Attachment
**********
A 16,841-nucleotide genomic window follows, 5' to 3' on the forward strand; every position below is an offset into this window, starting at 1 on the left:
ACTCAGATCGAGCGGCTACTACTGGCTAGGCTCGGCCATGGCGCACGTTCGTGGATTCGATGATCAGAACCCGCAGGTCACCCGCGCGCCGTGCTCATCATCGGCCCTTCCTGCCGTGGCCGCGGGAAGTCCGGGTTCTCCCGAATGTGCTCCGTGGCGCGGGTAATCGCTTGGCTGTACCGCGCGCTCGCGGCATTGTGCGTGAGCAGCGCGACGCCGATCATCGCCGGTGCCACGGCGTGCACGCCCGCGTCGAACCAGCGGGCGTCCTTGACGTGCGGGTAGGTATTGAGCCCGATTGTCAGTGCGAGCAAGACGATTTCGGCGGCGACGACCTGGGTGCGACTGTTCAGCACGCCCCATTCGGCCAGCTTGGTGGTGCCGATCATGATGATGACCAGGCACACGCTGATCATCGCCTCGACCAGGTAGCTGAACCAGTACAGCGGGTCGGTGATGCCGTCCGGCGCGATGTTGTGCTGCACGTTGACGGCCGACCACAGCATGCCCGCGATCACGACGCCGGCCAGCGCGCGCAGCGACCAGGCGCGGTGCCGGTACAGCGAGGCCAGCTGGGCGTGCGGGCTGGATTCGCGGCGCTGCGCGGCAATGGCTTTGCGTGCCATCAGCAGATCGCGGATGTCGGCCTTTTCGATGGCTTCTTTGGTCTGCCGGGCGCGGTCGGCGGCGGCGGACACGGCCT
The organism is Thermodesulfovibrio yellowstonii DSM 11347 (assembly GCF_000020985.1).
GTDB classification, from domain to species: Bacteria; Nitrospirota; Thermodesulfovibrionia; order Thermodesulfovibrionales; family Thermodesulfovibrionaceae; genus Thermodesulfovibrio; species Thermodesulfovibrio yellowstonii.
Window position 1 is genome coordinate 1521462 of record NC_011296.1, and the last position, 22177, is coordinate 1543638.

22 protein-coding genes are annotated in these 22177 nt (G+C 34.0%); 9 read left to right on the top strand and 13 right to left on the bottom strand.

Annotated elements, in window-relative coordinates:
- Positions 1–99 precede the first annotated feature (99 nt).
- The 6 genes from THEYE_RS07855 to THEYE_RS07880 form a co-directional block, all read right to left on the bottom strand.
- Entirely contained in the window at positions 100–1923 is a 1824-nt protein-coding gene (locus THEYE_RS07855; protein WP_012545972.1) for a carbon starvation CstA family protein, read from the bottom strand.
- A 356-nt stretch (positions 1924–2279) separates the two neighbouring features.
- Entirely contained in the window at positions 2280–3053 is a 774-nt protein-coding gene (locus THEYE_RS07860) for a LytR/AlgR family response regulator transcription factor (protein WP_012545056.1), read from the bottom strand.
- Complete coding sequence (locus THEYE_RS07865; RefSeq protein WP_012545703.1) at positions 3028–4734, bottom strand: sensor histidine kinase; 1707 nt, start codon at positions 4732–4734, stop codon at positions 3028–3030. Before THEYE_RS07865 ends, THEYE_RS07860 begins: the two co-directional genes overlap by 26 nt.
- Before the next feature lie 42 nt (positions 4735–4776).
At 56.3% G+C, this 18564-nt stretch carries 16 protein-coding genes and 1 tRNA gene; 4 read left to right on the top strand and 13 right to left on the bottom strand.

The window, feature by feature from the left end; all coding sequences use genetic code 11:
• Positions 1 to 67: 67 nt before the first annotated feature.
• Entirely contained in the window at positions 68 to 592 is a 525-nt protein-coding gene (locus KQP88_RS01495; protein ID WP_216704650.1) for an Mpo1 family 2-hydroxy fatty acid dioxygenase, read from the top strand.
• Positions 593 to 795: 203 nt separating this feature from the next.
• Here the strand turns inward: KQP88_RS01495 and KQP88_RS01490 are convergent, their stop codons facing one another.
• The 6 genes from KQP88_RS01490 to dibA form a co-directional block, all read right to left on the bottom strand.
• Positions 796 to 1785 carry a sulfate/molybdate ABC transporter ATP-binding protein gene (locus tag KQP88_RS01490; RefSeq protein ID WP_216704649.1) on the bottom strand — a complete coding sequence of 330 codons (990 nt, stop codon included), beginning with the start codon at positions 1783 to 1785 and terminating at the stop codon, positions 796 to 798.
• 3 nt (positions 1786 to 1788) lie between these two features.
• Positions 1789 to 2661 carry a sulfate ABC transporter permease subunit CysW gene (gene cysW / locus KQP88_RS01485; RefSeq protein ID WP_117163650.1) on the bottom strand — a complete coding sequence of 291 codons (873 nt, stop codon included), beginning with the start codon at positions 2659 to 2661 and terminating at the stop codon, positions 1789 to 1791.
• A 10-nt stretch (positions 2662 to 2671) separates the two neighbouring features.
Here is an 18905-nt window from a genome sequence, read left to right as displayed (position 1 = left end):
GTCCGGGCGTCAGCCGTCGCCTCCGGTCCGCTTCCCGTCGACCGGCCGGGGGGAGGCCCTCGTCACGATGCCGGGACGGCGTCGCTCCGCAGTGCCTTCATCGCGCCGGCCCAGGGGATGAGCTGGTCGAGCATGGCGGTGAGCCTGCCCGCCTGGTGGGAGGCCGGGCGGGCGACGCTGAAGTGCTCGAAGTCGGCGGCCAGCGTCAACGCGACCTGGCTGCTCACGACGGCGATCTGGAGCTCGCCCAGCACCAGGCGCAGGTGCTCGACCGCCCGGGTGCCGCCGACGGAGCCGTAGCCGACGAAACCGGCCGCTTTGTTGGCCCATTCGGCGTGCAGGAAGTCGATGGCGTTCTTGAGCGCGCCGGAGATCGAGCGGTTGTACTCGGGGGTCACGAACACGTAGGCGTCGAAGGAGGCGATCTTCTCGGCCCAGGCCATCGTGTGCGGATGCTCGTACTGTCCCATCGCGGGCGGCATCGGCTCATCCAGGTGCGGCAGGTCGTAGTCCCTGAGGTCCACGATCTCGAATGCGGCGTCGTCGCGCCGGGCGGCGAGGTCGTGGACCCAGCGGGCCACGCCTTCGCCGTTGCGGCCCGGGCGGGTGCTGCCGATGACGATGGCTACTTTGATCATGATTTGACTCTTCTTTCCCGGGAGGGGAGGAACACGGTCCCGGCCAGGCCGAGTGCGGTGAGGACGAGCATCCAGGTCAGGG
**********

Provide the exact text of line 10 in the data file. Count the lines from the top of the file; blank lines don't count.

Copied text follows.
- Entirely contained in the window at positions 100–1923 is a 1824-nt protein-coding gene (locus THEYE_RS07855; protein WP_012545972.1) for a carbon starvation CstA family protein, read from the bottom strand.